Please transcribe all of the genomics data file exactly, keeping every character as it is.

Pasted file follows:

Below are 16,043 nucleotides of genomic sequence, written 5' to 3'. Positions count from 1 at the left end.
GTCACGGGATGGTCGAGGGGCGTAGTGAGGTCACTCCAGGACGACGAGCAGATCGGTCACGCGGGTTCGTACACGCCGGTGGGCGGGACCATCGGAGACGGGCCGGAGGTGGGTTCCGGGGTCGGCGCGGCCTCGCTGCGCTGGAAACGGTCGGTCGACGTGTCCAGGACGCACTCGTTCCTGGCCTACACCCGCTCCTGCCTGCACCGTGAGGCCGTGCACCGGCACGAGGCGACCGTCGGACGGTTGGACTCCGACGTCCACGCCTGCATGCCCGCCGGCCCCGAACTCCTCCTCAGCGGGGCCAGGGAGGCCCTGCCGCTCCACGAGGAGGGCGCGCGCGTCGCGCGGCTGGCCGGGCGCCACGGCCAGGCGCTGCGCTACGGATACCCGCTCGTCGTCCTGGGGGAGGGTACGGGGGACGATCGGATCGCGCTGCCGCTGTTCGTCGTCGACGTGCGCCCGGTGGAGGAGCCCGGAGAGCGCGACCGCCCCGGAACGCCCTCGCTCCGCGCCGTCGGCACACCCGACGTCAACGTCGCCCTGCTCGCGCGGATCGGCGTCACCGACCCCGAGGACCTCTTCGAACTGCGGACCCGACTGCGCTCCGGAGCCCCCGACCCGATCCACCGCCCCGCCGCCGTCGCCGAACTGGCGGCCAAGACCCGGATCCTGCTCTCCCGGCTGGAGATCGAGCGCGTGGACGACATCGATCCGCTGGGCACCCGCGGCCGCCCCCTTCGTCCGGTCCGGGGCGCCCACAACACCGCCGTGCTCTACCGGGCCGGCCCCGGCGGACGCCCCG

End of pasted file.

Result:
Below are 16,043 nucleotides of genomic sequence, written 5' to 3'. Positions count from 1 at the left end.
GTCACGGGATGGTCGAGGGGCGTAGTGAGGTCACTCCAGGACGACGAGCAGATCGGTCACGCGGGTTCGTACACGCCGGTGGGCGGGACCATCGGAGACGGGCCGGAGGTGGGTTCCGGGGTCGGCGCGGCCTCGCTGCGCTGGAAACGGTCGGTCGACGTGTCCAGGACGCACTCGTTCCTGGCCTACACCCGCTCCTGCCTGCACCGTGAGGCCGTGCACCGGCACGAGGCGACCGTCGGACGGTTGGACTCCGACGTCCACGCCTGCATGCCCGCCGGCCCCGAACTCCTCCTCAGCGGGGCCAGGGAGGCCCTGCCGCTCCACGAGGAGGGCGCGCGCGTCGCGCGGCTGGCCGGGCGCCACGGCCAGGCGCTGCGCTACGGATACCCGCTCGTCGTCCTGGGGGAGGGTACGGGGGACGATCGGATCGCGCTGCCGCTGTTCGTCGTCGACGTGCGCCCGGTGGAGGAGCCCGGAGAGCGCGACCGCCCCGGAACGCCCTCGCTCCGCGCCGTCGGCACACCCGACGTCAACGTCGCCCTGCTCGCGCGGATCGGCGTCACCGACCCCGAGGACCTCTTCGAACTGCGGACCCGACTGCGCTCCGGAGCCCCCGACCCGATCCACCGCCCCGCCGCCGTCGCCGAACTGGCGGCCAAGACCCGGATCCTGCTCTCCCGGCTGGAGATCGAGCGCGTGGACGACATCGATCCGCTGGGCACCCGCGGCCGCCCCCTTCGTCCGGTCCGGGGCGCCCACAACACCGCCGTGCTCTACCGGGCCGGCCCCGGCGGACGCCCCG